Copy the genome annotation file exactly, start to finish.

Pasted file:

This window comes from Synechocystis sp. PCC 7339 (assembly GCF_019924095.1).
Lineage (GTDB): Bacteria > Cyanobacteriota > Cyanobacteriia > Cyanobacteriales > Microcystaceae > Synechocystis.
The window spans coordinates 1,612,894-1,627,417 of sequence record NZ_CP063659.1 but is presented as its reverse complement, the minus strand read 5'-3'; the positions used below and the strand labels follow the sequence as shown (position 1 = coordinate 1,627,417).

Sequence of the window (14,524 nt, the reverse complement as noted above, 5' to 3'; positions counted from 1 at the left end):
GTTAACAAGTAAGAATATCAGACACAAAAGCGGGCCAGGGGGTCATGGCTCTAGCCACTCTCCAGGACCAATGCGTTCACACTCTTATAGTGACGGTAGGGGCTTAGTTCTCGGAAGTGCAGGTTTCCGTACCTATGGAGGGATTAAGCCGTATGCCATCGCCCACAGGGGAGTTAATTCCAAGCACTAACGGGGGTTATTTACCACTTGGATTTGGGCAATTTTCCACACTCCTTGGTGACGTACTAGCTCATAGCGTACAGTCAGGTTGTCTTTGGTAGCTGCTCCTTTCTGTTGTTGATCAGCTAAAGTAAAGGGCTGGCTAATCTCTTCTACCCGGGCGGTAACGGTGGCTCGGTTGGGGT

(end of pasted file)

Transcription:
This window comes from Synechocystis sp. PCC 7339 (assembly GCF_019924095.1).
Lineage (GTDB): Bacteria > Cyanobacteriota > Cyanobacteriia > Cyanobacteriales > Microcystaceae > Synechocystis.
The window spans coordinates 1,612,894-1,627,417 of sequence record NZ_CP063659.1 but is presented as its reverse complement, the minus strand read 5'-3'; the positions used below and the strand labels follow the sequence as shown (position 1 = coordinate 1,627,417).

Sequence of the window (14,524 nt, the reverse complement as noted above, 5' to 3'; positions counted from 1 at the left end):
GTTAACAAGTAAGAATATCAGACACAAAAGCGGGCCAGGGGGTCATGGCTCTAGCCACTCTCCAGGACCAATGCGTTCACACTCTTATAGTGACGGTAGGGGCTTAGTTCTCGGAAGTGCAGGTTTCCGTACCTATGGAGGGATTAAGCCGTATGCCATCGCCCACAGGGGAGTTAATTCCAAGCACTAACGGGGGTTATTTACCACTTGGATTTGGGCAATTTTCCACACTCCTTGGTGACGTACTAGCTCATAGCGTACAGTCAGGTTGTCTTTGGTAGCTGCTCCTTTCTGTTGTTGATCAGCTAAAGTAAAGGGCTGGCTAATCTCTTCTACCCGGGCGGTAACGGTGGCTCGGTTGGGGT